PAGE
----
In recent months, the US has focused its foreign policy on the war in Ukraine. Strengthening ties with NATO allies and providing a great deal of military and humanitarian assistance to Kiev, Washington has focused on Europe and the Russian offensive. On the other hand, Asia-Pacific is a region of great interest to the US due to the expansion of China, Washington's main rival. For this reason, President Joe Biden has made a trip to the region with the aim of shielding alliances and counteracting Beijing's influence.
However, despite all the open fronts in US international policy, Biden has not forgotten his interests in the Middle East, a region where his predecessor, Donald Trump, focused his efforts on achieving peace agreements between Israel - with whom he strengthened cooperation - and the Arab countries in the area.
Under the Republican's tenure, the Hebrew state established formal relations with the United Arab Emirates and Bahrain, as well as resuming them with Morocco. Since then, Washington has also advocated normalisation between Saudi Arabia and Israel, a historic milestone that, according to recent developments in the region, could be closer.
According to Israeli and US diplomats revealed to the Hebrew news agency Walla and the Axios portal, the US is mediating between Saudi Arabia, Egypt and Israel to formally cede the islands of Tiran and Sanafir to Riyadh. Negotiations over the strategic Red Sea islands could pave the way for Jerusalem and Riyadh to finally establish formal ties, which would be a major achievement for Naftali Bennett's government, as well as for Washington's foreign policy, where it believes that regulating the status of Tiran and Sanafir could achieve significant progress in relations between the two countries, in addition to building trust between the two.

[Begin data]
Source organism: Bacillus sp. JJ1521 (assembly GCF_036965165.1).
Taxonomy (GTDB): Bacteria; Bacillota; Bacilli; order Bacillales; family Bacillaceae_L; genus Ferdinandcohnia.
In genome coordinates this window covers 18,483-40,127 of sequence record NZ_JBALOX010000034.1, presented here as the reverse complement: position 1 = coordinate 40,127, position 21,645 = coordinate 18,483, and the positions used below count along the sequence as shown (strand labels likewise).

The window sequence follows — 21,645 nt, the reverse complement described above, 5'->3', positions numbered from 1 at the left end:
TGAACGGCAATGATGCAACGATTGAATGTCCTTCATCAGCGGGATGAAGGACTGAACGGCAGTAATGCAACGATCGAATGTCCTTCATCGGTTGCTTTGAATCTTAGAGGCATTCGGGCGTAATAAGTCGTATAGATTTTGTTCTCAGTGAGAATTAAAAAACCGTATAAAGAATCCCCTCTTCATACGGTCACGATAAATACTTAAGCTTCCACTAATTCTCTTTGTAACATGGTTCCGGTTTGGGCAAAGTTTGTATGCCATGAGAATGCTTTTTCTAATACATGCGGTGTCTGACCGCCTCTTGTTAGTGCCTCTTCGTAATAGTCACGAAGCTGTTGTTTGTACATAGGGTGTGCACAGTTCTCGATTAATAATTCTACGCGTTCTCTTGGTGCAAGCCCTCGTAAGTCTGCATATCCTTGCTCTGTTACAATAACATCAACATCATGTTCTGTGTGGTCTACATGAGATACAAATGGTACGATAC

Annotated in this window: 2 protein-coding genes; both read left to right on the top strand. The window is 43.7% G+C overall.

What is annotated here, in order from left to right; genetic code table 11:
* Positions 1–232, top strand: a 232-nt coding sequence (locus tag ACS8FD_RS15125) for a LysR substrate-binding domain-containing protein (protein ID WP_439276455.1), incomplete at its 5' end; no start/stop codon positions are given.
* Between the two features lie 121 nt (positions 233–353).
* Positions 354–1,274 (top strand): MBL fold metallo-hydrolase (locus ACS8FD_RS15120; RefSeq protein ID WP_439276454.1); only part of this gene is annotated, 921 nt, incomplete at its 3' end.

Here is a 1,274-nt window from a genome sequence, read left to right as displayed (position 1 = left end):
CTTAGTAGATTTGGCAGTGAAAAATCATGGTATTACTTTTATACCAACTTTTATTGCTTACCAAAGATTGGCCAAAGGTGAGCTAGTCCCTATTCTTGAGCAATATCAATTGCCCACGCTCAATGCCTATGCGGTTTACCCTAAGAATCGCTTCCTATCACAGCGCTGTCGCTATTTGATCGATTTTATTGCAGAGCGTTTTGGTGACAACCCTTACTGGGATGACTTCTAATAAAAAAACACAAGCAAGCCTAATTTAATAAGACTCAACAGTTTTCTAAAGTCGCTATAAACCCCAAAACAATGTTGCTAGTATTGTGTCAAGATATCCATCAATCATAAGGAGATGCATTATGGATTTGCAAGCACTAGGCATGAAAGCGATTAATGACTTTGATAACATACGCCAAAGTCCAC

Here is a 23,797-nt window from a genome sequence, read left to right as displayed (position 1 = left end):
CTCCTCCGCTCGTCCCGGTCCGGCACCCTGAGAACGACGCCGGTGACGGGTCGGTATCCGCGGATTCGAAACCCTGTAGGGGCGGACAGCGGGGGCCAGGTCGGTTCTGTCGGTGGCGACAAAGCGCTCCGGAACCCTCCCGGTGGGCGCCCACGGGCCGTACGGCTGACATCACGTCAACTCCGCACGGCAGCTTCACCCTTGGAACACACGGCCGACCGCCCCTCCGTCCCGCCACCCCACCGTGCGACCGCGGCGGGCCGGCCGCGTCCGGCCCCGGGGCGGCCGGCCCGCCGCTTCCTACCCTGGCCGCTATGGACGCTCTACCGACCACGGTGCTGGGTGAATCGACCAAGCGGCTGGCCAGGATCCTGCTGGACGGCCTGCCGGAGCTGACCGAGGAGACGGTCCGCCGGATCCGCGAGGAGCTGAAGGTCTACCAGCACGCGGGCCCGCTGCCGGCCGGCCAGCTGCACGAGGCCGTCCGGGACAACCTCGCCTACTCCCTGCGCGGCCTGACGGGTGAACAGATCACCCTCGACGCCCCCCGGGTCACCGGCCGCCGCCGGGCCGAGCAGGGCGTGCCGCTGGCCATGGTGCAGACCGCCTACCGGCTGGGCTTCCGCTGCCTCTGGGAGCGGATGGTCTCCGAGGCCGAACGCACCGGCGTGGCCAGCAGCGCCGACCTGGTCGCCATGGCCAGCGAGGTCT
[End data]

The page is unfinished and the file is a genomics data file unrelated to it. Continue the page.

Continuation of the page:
"The islands are registered in #Egypt as #Saudi islands..." Saudi Deputy Crown Prince on Tiran and Sanafir islands: https://t.co/fN4bDGWzaA pic.twitter.com/WKa7KDcuuW— Al Arabiya English (@AlArabiya_Eng) May 2, 2017
First, it is necessary to clarify why these two islands linked to Egypt, Israel and Saudi Arabia could expedite the normalisation process between Jerusalem and the Kingdom.
In 1950 Riyadh ceded control of the two islands to Cairo, although in 1967 Israel seized them along with other territories such as the Sinai following the Six-Day War. Subsequently, within the 1979 Israeli-Egyptian peace accords, these islands played an important role. The treaties also addressed the free passage of Israeli ships through the Suez Canal and the recognition of the Gulf of Aqaba and the Strait of Tiran as international waterways
Egypt's blockade of this passage before the conflict was one of the causes of the armed confrontation between Israel and neighbouring Arab countries. The Strait of Tiran was Israel's only access through the port city of Eliat to the Asian market, preventing the arrival of oil from Iran, its main supplier at the time.
The islands of Tiran and Sanafir were demilitarised. Israel, due to their geostrategic importance, imposed conditions on their status, such as the maintenance of an international observer force led by the United States. For this reason, Jerusalem plays a key role in the concession of the islands to Saudi Arabia.